---- — Erin Cox may be heartbroken about the punishment handed out to her by North Andover school officials. But she can take comfort from the knowledge that she did the right thing.
And while the high school senior made an informed, intelligent decision to look after the welfare of a friend, the adults running the school system opted for the coward’s way out, falling back on a “policy” that insulates them from having to exercise critical judgment.
A few weeks ago, Cox received a telephone call from a friend at a party who was too drunk to drive. Rather than let someone risk driving drunk, Cox drove to the party to pick up her friend.
However, North Andover police had also been summoned to the party, where they arrested several students for underage possession of alcohol. Police cleared Cox of drinking or being in possession of alcohol, according to a report from WBZ-TV.
But school officials were unmoved and punished the honor student and star volleyball player. School officials demoted Cox from her post as captain of the volleyball team and suspended her from playing for five games.
“She’s very fragile and I’m worried about her. Very worried about her. She didn’t do anything wrong,” Erin’s mother, Eleanor Cox, told WBZ-TV on Sunday. “She did what she thought was right, and I’m very proud of her.”
“I felt really bad for Erin because she honestly just wanted to help her friend,” neighbor Cara Reiley told Eagle-Tribune reporter Sara Brown. “In my eyes, Erin’s a hero and I think she should be rewarded for doing the right thing which I do believe she did, rather than being suspended and punished.”
The school has a strict policy against drugs and alcohol. According to the high school’s student handbook, those participating in athletics shall not “use, consume, possess, buy/sell, or give away any beverage containing alcohol.” Additionally, athletes may lose their leadership positions if they violate the policy.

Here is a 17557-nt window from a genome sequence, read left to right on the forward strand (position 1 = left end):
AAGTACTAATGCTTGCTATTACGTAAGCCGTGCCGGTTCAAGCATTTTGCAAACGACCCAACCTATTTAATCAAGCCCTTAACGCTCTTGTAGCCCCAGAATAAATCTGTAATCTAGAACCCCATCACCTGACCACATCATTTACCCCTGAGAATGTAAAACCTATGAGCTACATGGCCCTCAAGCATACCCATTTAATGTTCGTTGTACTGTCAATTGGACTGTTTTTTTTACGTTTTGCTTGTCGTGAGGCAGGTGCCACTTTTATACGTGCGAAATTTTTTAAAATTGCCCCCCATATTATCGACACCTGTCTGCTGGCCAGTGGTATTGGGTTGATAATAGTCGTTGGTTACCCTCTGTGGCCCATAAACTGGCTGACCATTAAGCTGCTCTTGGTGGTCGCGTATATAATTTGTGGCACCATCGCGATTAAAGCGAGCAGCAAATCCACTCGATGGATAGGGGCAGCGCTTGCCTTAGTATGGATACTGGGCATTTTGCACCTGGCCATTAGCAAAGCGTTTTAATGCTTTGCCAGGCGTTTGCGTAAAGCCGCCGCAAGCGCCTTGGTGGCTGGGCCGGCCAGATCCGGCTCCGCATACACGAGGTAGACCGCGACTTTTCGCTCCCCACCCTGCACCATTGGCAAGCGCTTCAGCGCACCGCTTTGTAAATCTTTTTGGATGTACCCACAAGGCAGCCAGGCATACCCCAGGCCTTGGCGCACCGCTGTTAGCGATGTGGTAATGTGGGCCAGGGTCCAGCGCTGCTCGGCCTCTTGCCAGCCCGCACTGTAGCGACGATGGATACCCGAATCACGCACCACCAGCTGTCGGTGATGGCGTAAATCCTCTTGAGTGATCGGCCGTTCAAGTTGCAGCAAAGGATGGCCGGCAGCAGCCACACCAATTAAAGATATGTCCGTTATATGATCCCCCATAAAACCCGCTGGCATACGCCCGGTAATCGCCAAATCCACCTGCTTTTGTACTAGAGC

It is difficult to see from the story as reported how Cox violated this policy. She was at the party where students were arrested. That her reason for being there was to pick up an intoxicated friend is apparently of no interest to school officials.
This kind of “zero tolerance” thinking is a crutch used by school officials, who would rather not have to make the difficult decisions that usually come with positions of authority. Such decisions require good judgment. But judgments often are called into question by those affected by them.
Rather than have to defend their judgments, how much easier it is to point at a handbook and declare “we have a policy.”
The Cox family has hired a lawyer but a district court judge already has ruled he has no jurisdiction in such matters. There may be no legal recourse for Erin.
The story has gone national and subjected the North Andover school administration to richly deserved ridicule. Who else but a school official would punish a young person for looking after the safety of a friend?
If public pressure does not compel school officials to overturn their decision, Erin Cox will have to be content with the knowledge that she did the right thing — and the adults charged with her “education” have behaved like fools.